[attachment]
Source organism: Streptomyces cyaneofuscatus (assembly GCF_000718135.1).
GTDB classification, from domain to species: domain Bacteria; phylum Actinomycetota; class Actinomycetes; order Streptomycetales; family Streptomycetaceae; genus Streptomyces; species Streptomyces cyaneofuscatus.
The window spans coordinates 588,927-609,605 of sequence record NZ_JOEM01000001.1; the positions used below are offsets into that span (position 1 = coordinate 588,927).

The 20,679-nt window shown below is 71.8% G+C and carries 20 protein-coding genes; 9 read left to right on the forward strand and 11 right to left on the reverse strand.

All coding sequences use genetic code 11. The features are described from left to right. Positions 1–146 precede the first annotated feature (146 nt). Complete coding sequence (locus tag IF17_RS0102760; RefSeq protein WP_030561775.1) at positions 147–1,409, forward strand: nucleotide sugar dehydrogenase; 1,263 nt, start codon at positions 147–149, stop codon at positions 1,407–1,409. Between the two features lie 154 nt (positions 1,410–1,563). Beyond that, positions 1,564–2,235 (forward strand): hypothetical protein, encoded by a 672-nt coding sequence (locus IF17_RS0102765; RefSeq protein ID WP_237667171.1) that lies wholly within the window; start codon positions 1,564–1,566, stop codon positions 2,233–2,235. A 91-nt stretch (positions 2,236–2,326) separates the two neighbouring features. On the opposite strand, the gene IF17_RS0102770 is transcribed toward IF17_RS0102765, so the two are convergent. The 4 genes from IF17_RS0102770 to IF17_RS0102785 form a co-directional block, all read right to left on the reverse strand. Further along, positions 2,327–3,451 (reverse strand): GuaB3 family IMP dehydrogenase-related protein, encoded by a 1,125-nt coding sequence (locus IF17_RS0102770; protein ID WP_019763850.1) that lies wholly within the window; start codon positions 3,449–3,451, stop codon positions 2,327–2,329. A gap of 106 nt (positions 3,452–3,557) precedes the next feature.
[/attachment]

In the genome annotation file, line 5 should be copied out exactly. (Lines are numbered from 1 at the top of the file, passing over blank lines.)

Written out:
All coding sequences use genetic code 11. The features are described from left to right. Positions 1–146 precede the first annotated feature (146 nt). Complete coding sequence (locus tag IF17_RS0102760; RefSeq protein WP_030561775.1) at positions 147–1,409, forward strand: nucleotide sugar dehydrogenase; 1,263 nt, start codon at positions 147–149, stop codon at positions 1,407–1,409. Between the two features lie 154 nt (positions 1,410–1,563). Beyond that, positions 1,564–2,235 (forward strand): hypothetical protein, encoded by a 672-nt coding sequence (locus IF17_RS0102765; RefSeq protein ID WP_237667171.1) that lies wholly within the window; start codon positions 1,564–1,566, stop codon positions 2,233–2,235. A 91-nt stretch (positions 2,236–2,326) separates the two neighbouring features. On the opposite strand, the gene IF17_RS0102770 is transcribed toward IF17_RS0102765, so the two are convergent. The 4 genes from IF17_RS0102770 to IF17_RS0102785 form a co-directional block, all read right to left on the reverse strand. Further along, positions 2,327–3,451 (reverse strand): GuaB3 family IMP dehydrogenase-related protein, encoded by a 1,125-nt coding sequence (locus IF17_RS0102770; protein ID WP_019763850.1) that lies wholly within the window; start codon positions 3,449–3,451, stop codon positions 2,327–2,329. A gap of 106 nt (positions 3,452–3,557) precedes the next feature.